Exclusive: Choice software is slow and unreliable

Almost half the GPs who use the Choose and Book IT system experience problems with it at least once a day, according to a GP survey. Nearly as many GPs say that bookings through it take at least 10 minutes.

Of the GPs who used the system, 34 per cent said they experienced problems once a week, 9 per cent once a fortnight and 6 per cent once a month.

Only 6 per cent of the GPs said they had not experienced any problems, although these GPs had each only used the system once.

Over 70 per cent of the GPs with Choose and Book software had used it to book appointments. Of these, 42 per cent said it took them at least 10 minutes, 36 per cent five to 10 minutes and 22 per cent less than five minutes.

Professor Mike Pringle, joint GP clinical lead for Connecting for Health, which is in charge of Choose and Book, said: 'This is a transitional phase and it is more difficult for some practices to integrate than visualised.'

He added that those GPs who used the software frequently reported that it was 'easy to use'.

Wessex LMCs chief executive and GPC member Dr Nigel Watson, who has been using the Choose and Book software since October, agreed. 'The more you use it, the slicker you get,' he said.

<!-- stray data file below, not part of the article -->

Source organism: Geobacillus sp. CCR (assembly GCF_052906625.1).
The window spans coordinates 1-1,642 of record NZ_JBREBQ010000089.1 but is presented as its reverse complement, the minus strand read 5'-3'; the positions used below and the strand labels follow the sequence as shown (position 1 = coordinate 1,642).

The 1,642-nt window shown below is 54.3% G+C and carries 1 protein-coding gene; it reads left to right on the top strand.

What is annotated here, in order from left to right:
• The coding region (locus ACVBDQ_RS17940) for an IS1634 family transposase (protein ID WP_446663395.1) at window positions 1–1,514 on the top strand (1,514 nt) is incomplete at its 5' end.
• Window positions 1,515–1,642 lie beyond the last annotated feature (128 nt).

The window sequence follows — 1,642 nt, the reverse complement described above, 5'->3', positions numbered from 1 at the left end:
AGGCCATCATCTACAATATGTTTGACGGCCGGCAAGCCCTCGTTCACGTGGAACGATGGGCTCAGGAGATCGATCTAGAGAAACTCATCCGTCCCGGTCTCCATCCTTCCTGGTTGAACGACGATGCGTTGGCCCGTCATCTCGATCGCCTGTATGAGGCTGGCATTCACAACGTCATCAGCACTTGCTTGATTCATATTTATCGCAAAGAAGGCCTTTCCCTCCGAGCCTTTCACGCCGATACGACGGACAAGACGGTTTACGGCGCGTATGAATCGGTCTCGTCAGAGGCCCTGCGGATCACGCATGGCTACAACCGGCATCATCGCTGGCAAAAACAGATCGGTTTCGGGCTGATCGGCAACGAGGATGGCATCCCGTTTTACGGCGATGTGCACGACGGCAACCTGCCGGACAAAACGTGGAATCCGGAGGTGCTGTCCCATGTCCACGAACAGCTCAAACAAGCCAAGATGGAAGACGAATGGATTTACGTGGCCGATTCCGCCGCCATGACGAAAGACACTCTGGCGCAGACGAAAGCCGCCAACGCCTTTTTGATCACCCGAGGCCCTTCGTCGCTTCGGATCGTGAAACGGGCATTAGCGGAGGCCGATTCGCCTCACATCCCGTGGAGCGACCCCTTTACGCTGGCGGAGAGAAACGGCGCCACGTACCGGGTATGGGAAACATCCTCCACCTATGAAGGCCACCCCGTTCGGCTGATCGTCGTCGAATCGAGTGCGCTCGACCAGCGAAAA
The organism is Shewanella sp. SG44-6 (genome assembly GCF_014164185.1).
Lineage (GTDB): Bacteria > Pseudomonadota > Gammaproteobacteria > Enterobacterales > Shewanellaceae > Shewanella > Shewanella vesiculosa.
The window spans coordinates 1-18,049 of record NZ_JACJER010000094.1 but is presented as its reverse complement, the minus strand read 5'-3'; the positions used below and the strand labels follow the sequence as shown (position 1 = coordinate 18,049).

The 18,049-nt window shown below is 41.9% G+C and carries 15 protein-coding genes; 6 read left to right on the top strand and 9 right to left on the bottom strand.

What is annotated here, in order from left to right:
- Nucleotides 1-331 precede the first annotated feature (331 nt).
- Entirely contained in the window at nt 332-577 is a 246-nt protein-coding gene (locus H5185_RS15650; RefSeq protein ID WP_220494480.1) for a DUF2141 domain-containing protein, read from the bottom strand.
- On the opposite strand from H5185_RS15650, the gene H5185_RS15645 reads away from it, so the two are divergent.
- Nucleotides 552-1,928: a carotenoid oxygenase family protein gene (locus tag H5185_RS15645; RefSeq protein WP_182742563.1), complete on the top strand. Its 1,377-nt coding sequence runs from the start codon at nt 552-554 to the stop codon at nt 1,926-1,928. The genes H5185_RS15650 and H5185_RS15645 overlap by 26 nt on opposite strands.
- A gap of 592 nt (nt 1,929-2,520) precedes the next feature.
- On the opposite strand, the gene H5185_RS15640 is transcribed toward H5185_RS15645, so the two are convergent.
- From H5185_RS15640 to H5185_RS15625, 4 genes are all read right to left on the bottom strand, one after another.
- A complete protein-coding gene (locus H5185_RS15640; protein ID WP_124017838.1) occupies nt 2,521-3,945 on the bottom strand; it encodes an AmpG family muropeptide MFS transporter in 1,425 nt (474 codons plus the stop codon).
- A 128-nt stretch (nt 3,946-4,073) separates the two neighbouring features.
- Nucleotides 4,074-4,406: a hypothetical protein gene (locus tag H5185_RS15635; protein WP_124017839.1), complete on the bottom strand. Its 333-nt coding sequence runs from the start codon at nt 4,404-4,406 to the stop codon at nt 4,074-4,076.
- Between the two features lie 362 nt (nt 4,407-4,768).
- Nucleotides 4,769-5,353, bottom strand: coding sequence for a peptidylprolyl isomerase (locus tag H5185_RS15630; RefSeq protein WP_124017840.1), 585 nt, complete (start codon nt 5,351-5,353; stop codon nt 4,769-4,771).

Following problems with the system over Christmas, he stopped using it for three weeks and then found himself pressing the wrong buttons.

He added that not all the problems were related to GPs' lack of familiarity with the system.

'Sometimes it is frustrating because it does not work,' he said.

Last Saturday, Dr Watson went to his surgery to use the system to make some bookings and could not connect.

He said he knew that improvements were being made to the software, but said the bandwidth also needed to be increased.

'It needs to be instantaneous,' he said.

GPC negotiator Dr Richard Vautrey said the results showed that Choose and Book was 'not yet good enough', but he hoped there would be increased imperative to resolve glitches as more people used it.

'It is unacceptable for practices to be using something that is not as good as it should be,' he said.

Dr Vautrey expected that in some cases the problems were due to inadequate hardware that needed upgrading.

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